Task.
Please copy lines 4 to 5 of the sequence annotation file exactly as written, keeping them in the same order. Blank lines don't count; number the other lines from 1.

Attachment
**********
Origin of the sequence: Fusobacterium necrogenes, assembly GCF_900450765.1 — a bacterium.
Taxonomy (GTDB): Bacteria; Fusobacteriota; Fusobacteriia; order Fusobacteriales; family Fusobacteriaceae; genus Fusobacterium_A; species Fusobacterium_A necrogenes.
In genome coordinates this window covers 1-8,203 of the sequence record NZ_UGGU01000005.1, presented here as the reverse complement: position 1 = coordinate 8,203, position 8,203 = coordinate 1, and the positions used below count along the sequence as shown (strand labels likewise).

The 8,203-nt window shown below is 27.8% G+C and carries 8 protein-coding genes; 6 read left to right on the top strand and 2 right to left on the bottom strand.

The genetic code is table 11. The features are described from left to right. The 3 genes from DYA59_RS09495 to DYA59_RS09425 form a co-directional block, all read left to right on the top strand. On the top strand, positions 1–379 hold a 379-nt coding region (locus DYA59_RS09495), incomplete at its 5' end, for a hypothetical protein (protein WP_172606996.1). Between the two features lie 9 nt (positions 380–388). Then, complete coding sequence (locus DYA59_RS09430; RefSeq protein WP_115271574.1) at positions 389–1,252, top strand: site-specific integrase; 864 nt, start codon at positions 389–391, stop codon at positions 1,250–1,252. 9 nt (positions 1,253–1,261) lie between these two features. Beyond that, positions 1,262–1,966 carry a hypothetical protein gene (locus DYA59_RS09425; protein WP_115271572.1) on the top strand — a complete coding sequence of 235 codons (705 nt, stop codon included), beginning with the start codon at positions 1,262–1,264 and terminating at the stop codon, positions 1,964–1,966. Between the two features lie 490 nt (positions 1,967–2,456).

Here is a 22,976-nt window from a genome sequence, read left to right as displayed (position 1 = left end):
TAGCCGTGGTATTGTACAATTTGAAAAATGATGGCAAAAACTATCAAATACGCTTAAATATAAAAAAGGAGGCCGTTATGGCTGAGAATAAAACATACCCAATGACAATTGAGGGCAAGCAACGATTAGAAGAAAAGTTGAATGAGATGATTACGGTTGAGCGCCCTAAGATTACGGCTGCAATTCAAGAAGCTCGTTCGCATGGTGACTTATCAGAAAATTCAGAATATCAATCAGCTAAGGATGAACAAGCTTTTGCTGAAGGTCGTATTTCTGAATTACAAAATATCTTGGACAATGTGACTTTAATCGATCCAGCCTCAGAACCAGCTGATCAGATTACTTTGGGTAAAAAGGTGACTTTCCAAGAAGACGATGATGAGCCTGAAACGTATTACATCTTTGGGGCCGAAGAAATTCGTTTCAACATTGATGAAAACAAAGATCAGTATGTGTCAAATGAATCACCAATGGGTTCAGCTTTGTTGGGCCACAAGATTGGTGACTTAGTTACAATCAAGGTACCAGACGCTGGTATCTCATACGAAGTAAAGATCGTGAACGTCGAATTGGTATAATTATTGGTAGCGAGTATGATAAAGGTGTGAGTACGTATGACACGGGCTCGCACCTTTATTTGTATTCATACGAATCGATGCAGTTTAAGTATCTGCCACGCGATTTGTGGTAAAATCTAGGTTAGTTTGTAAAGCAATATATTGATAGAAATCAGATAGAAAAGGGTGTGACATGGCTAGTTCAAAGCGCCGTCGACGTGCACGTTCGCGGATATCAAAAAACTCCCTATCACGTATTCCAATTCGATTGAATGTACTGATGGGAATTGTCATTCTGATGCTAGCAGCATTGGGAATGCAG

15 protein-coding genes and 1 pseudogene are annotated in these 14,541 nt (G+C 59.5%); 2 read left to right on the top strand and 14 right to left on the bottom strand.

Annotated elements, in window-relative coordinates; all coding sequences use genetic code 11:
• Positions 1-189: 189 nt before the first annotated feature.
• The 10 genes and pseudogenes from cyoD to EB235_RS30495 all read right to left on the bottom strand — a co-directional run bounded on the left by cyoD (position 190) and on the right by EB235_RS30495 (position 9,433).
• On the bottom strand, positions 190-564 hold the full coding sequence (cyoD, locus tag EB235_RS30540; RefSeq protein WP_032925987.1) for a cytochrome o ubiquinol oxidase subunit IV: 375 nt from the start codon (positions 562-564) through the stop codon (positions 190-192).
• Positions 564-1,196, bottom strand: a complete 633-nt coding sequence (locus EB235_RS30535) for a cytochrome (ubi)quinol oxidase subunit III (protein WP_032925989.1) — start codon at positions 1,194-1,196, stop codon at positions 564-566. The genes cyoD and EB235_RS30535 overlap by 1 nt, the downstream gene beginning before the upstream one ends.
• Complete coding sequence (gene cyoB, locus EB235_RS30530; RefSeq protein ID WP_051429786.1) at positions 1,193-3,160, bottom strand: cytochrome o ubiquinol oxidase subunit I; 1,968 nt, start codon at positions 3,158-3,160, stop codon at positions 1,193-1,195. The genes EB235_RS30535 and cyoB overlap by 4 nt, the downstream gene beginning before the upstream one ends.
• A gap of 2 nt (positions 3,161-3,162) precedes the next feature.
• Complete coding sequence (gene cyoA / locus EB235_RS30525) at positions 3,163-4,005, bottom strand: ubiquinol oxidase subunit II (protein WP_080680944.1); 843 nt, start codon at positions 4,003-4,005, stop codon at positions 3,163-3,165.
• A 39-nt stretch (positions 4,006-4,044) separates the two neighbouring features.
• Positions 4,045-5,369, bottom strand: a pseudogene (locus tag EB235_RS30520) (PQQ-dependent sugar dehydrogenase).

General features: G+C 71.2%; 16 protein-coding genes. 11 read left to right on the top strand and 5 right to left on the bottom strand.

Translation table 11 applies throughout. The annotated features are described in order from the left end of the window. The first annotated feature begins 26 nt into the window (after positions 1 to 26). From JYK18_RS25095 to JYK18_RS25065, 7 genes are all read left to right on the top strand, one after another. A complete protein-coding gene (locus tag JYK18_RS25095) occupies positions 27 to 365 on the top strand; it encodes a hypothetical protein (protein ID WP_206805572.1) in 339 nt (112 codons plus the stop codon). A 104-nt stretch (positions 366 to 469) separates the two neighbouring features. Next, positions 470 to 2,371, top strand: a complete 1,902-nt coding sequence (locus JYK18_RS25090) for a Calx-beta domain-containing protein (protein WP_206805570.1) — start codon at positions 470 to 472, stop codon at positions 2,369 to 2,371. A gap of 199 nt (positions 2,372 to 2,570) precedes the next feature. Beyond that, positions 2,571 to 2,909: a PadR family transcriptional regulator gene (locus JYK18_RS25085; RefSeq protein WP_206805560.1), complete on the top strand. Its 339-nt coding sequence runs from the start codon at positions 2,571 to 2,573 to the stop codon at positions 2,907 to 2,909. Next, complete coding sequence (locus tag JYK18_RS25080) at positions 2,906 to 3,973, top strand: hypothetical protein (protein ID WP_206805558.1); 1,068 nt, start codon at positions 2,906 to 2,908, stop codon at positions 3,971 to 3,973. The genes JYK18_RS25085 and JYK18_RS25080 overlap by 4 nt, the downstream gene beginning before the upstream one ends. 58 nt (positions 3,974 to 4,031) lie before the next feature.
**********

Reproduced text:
The 8,203-nt window shown below is 27.8% G+C and carries 8 protein-coding genes; 6 read left to right on the top strand and 2 right to left on the bottom strand.

The genetic code is table 11. The features are described from left to right. The 3 genes from DYA59_RS09495 to DYA59_RS09425 form a co-directional block, all read left to right on the top strand. On the top strand, positions 1–379 hold a 379-nt coding region (locus DYA59_RS09495), incomplete at its 5' end, for a hypothetical protein (protein WP_172606996.1). Between the two features lie 9 nt (positions 380–388). Then, complete coding sequence (locus DYA59_RS09430; RefSeq protein WP_115271574.1) at positions 389–1,252, top strand: site-specific integrase; 864 nt, start codon at positions 389–391, stop codon at positions 1,250–1,252. 9 nt (positions 1,253–1,261) lie between these two features. Beyond that, positions 1,262–1,966 carry a hypothetical protein gene (locus DYA59_RS09425; protein WP_115271572.1) on the top strand — a complete coding sequence of 235 codons (705 nt, stop codon included), beginning with the start codon at positions 1,262–1,264 and terminating at the stop codon, positions 1,964–1,966. Between the two features lie 490 nt (positions 1,967–2,456).